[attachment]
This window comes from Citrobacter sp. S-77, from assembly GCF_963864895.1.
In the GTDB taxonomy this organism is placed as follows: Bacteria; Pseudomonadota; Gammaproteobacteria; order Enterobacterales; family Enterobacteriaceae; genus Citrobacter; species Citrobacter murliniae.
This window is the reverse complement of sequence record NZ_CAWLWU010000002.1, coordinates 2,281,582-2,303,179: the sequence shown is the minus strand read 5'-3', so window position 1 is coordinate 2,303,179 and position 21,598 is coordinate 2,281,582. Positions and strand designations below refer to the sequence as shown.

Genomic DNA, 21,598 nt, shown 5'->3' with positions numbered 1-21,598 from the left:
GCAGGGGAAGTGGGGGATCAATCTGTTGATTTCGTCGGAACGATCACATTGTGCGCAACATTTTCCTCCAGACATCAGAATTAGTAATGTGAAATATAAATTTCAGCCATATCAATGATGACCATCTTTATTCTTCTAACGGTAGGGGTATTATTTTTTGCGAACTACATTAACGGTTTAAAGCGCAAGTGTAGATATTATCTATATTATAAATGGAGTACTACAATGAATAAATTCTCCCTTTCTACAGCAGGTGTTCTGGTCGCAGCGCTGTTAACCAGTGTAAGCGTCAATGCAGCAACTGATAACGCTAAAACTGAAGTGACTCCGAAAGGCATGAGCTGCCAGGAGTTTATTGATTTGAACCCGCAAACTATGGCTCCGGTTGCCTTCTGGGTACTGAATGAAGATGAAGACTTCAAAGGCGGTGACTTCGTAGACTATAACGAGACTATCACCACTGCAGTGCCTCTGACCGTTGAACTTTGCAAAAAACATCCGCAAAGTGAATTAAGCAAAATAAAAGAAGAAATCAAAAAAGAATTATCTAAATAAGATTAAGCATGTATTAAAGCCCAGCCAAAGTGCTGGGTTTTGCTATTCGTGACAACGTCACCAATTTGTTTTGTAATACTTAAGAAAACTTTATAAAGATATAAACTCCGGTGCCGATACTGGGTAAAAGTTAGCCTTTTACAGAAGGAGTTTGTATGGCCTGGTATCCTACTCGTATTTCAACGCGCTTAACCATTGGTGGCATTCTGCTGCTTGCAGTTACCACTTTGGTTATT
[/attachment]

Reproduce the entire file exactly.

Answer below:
This window comes from Citrobacter sp. S-77, from assembly GCF_963864895.1.
In the GTDB taxonomy this organism is placed as follows: Bacteria; Pseudomonadota; Gammaproteobacteria; order Enterobacterales; family Enterobacteriaceae; genus Citrobacter; species Citrobacter murliniae.
This window is the reverse complement of sequence record NZ_CAWLWU010000002.1, coordinates 2,281,582-2,303,179: the sequence shown is the minus strand read 5'-3', so window position 1 is coordinate 2,303,179 and position 21,598 is coordinate 2,281,582. Positions and strand designations below refer to the sequence as shown.

Genomic DNA, 21,598 nt, shown 5'->3' with positions numbered 1-21,598 from the left:
GCAGGGGAAGTGGGGGATCAATCTGTTGATTTCGTCGGAACGATCACATTGTGCGCAACATTTTCCTCCAGACATCAGAATTAGTAATGTGAAATATAAATTTCAGCCATATCAATGATGACCATCTTTATTCTTCTAACGGTAGGGGTATTATTTTTTGCGAACTACATTAACGGTTTAAAGCGCAAGTGTAGATATTATCTATATTATAAATGGAGTACTACAATGAATAAATTCTCCCTTTCTACAGCAGGTGTTCTGGTCGCAGCGCTGTTAACCAGTGTAAGCGTCAATGCAGCAACTGATAACGCTAAAACTGAAGTGACTCCGAAAGGCATGAGCTGCCAGGAGTTTATTGATTTGAACCCGCAAACTATGGCTCCGGTTGCCTTCTGGGTACTGAATGAAGATGAAGACTTCAAAGGCGGTGACTTCGTAGACTATAACGAGACTATCACCACTGCAGTGCCTCTGACCGTTGAACTTTGCAAAAAACATCCGCAAAGTGAATTAAGCAAAATAAAAGAAGAAATCAAAAAAGAATTATCTAAATAAGATTAAGCATGTATTAAAGCCCAGCCAAAGTGCTGGGTTTTGCTATTCGTGACAACGTCACCAATTTGTTTTGTAATACTTAAGAAAACTTTATAAAGATATAAACTCCGGTGCCGATACTGGGTAAAAGTTAGCCTTTTACAGAAGGAGTTTGTATGGCCTGGTATCCTACTCGTATTTCAACGCGCTTAACCATTGGTGGCATTCTGCTGCTTGCAGTTACCACTTTGGTTATT